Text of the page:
GREENVILLE—Bob Anthony, whose name is synonymous with motorcycling and such organizations as the Masons and Shriners, left a legacy behind when he passed April 15.
Daughter Susie said he had suffered a stroke on April 8 and was placed in Hospice care just two days before his death.
Susie, who lives next door to her father, said since her mother, Dot, died, it’s been just the two of them.
“I’m glad I got to spend time with him,” she said. “We’ve been pretty much inseparable for the last few years. Then, I was in Miami Valley with my heart a month ago.”
She said her father did his own cooking, cleaning, laundry and grass mowing.
“He wanted to be independent,” said Susie, who worked at Edison Materials Technology Center, as a bookkeeper for 27 years before the state closed the business down in 2012.
However, she and her father along with his friend, Tom Whitton, would go out to breakfast and/or lunch daily.
“I was the chauffeur,” she said. “I still take Tom out to eat.”
Her father owned Anthony’s Cycle Center for almost 50 years and he raced all over for 20 years.
“He had 250 trophies in storage,” she said. “All of my brothers raced, but I did not. Dad said I didn’t have the coordination for it.”
She also noted that her father had operated a gas truck for Sohio Fuel Oil at one time, and also worked for Girbert’s Implements as a mechanic for several years.
“He sold the truck to Uncle Gene and went into the motorcycle business full-time in the late 1960s,” Susie recalled. “I never saw him when I was in school. He was all over Ohio as a district referee and all over the country as a national referee.”
However, she and her father got closer when he had her serve as his clerk and traveled with him.
“Mom helped until the great-grandkids came along,” she said. “She and my brother, Denny, kept the shop open.”
She said her father, who was named Greenville Kiwanis Club’s Citizen of the Year in 2004, went to his last Shriner dinner this past March.
In addition to the Abbottsville United Methodist Church, he was also a member of Greenville Masonic Lodge #143 F&AM where he was past Master; Ancient Accepted Scottish Rite, Valley of Dayton; Antioch Shrine of Dayton; Darke County Shrine Club where he was past president; Darke County Shrine Jeepsters where he served as president, secretary and treasurer; York Rite Greenville Chapter #77 and Machett Council #91; Greenville Elks Lodge; Greenville Eagles Lodge and Greenville Moose Lodge.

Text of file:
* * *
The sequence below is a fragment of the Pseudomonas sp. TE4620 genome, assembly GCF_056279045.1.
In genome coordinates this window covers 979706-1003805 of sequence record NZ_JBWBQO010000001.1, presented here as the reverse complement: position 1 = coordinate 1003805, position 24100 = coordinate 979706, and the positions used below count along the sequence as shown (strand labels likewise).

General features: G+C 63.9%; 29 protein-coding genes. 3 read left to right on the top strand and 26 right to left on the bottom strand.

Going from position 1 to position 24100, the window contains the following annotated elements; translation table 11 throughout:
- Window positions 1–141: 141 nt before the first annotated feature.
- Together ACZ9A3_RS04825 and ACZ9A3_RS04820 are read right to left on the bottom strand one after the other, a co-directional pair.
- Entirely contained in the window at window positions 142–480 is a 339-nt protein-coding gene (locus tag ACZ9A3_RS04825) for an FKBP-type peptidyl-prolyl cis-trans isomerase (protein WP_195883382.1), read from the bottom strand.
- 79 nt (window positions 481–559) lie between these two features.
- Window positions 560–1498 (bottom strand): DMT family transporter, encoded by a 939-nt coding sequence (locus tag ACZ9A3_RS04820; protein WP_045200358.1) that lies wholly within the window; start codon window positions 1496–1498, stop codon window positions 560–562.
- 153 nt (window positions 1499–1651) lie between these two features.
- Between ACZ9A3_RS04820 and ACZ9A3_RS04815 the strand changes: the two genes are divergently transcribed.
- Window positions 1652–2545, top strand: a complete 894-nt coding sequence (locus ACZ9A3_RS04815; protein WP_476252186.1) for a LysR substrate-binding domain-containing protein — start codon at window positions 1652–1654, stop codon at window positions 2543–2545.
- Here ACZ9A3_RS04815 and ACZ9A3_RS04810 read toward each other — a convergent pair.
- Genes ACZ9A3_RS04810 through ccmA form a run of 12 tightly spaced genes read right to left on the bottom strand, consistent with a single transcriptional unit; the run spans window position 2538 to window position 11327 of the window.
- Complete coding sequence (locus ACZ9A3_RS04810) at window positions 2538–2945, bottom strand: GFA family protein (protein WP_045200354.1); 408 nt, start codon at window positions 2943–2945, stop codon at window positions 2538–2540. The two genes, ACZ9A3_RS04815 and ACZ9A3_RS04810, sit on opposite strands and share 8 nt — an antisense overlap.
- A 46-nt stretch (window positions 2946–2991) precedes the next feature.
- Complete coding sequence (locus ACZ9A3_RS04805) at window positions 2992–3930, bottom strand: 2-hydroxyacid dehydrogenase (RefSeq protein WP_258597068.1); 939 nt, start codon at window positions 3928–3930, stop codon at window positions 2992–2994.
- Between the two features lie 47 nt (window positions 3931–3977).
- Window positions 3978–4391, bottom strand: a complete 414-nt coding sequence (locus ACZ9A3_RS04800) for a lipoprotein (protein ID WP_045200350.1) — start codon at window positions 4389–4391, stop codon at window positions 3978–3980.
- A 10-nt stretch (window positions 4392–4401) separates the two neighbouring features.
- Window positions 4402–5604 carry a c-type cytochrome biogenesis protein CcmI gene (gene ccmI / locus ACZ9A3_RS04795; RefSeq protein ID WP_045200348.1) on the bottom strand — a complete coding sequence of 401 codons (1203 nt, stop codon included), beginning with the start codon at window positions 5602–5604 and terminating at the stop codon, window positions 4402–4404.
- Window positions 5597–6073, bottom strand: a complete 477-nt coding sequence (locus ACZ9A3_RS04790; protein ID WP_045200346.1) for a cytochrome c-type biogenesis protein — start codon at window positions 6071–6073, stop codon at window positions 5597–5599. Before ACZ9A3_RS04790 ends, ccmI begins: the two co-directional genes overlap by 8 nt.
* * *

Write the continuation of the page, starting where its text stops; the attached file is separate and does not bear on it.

Bob was a life member of the American Motorcycle Association; past district and national referee for Professional Motorcycle Racing; and life member of Treaty City Motorcycle Club. He was also founder and a charter member of the Enduro Riders Association and served as past president.
“I don’t have a lot of memories of Bob as I didn’t know him that well until later in life,” said Ted Klepinger. “But the memories I do have will last a lifetime. I knew Bob from Greenville and the surrounding local towns’ homecoming parades driving the Jeepsters to haul the homecoming court. We would always see each other that day and do the parade then sometimes go out to eat after. My Dad would drive the car and I would ride. Later in life when I got my driver’s license, I drove and hauled the court myself. I always liked the Jeepster from doing that and thought to myself I’d like to have one of my own one day.”
Ted added, “Fast forward to 2021, Kevin Flory owned and was now selling Bob Anthony’s 1949 Jeepster at a local auction and I ended up buying it from Kevin. I told Bob what I thought about doing beforehand and he was thrilled I would be attempting to purchase it. He even said I could store it in back in his own garage till I found some room of my own. That summer for his 96th birthday on July 28, 2021, my family and I took him out for ice cream in the Jeepster to Dairy Barn in Greenville. He had birthday breakfast/lunch/dinner and ice cream that day. Needless to say, it was a pretty good day for him. In August 2021 during the Great Darke County Fair, Bob Anthony was the grand marshall for Len Nealeigh’s Western Ohio Motorsports LLC motorcycle races. Bob was a very successful Honda and Triumph motorcycle dealer here in Greenville for over 50 years. I got to use my (Bob’s) Jeepster that he had for over 38 years to take Bob and his daughter Susie down the homestretch in front of the grandstand to honor him as being the grand marshall. He gave a speech and talked to the crowd and, after a loud wave of applause, we all hauled off in the Jeepster. Bob, along with his daughter Susie and friend Tom Whitton were also regulars at Cole’s Front Street restaurant in Greenville. There have been many fond memories of my family and his having lunch together on a Thursday or Saturday, or just about any other day or time of the week, fighting over pie and talking about life. I will always enjoy the time I had with Bob and be reminded of it every time I drive my Jeepster.”